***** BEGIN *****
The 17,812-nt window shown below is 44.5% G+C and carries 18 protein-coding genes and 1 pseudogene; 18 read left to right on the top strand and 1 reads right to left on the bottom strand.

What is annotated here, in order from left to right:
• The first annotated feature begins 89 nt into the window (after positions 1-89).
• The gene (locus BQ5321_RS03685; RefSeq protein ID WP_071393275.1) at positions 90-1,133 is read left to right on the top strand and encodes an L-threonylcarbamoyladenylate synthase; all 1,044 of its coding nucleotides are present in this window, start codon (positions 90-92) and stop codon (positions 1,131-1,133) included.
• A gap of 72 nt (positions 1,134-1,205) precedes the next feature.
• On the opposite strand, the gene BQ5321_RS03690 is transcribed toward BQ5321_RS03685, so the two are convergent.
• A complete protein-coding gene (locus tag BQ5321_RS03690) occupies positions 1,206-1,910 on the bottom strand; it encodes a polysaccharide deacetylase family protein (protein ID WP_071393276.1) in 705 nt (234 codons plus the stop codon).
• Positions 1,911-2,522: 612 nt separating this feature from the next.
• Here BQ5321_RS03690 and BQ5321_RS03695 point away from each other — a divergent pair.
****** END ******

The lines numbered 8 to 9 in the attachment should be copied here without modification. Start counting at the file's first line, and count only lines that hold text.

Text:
• Positions 1,911-2,522: 612 nt separating this feature from the next.
• Here BQ5321_RS03690 and BQ5321_RS03695 point away from each other — a divergent pair.